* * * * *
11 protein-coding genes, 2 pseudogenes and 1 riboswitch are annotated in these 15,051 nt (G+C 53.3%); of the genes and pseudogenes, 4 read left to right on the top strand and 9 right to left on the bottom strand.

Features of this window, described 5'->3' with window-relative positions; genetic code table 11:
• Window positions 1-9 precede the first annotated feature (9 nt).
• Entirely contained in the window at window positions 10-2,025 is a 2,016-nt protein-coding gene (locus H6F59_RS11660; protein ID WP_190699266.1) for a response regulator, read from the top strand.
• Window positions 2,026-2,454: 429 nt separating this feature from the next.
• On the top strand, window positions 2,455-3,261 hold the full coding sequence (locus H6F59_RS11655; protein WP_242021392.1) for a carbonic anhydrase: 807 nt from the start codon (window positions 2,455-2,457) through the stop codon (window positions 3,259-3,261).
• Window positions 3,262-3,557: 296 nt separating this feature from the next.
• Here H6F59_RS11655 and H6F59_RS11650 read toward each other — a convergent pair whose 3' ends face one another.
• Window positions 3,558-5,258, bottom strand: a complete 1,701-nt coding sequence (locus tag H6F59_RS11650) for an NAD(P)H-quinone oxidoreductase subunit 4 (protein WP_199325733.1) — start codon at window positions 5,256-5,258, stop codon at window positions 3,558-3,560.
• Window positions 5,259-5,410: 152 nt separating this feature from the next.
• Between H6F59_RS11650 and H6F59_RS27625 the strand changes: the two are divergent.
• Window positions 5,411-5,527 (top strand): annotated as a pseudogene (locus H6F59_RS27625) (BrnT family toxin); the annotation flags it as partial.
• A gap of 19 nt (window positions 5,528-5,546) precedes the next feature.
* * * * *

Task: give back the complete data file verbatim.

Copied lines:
11 protein-coding genes, 2 pseudogenes and 1 riboswitch are annotated in these 15,051 nt (G+C 53.3%); of the genes and pseudogenes, 4 read left to right on the top strand and 9 right to left on the bottom strand.

Features of this window, described 5'->3' with window-relative positions; genetic code table 11:
• Window positions 1-9 precede the first annotated feature (9 nt).
• Entirely contained in the window at window positions 10-2,025 is a 2,016-nt protein-coding gene (locus H6F59_RS11660; protein ID WP_190699266.1) for a response regulator, read from the top strand.
• Window positions 2,026-2,454: 429 nt separating this feature from the next.
• On the top strand, window positions 2,455-3,261 hold the full coding sequence (locus H6F59_RS11655; protein WP_242021392.1) for a carbonic anhydrase: 807 nt from the start codon (window positions 2,455-2,457) through the stop codon (window positions 3,259-3,261).
• Window positions 3,262-3,557: 296 nt separating this feature from the next.
• Here H6F59_RS11655 and H6F59_RS11650 read toward each other — a convergent pair whose 3' ends face one another.
• Window positions 3,558-5,258, bottom strand: a complete 1,701-nt coding sequence (locus tag H6F59_RS11650) for an NAD(P)H-quinone oxidoreductase subunit 4 (protein WP_199325733.1) — start codon at window positions 5,256-5,258, stop codon at window positions 3,558-3,560.
• Window positions 5,259-5,410: 152 nt separating this feature from the next.
• Between H6F59_RS11650 and H6F59_RS27625 the strand changes: the two are divergent.
• Window positions 5,411-5,527 (top strand): annotated as a pseudogene (locus H6F59_RS27625) (BrnT family toxin); the annotation flags it as partial.
• A gap of 19 nt (window positions 5,528-5,546) precedes the next feature.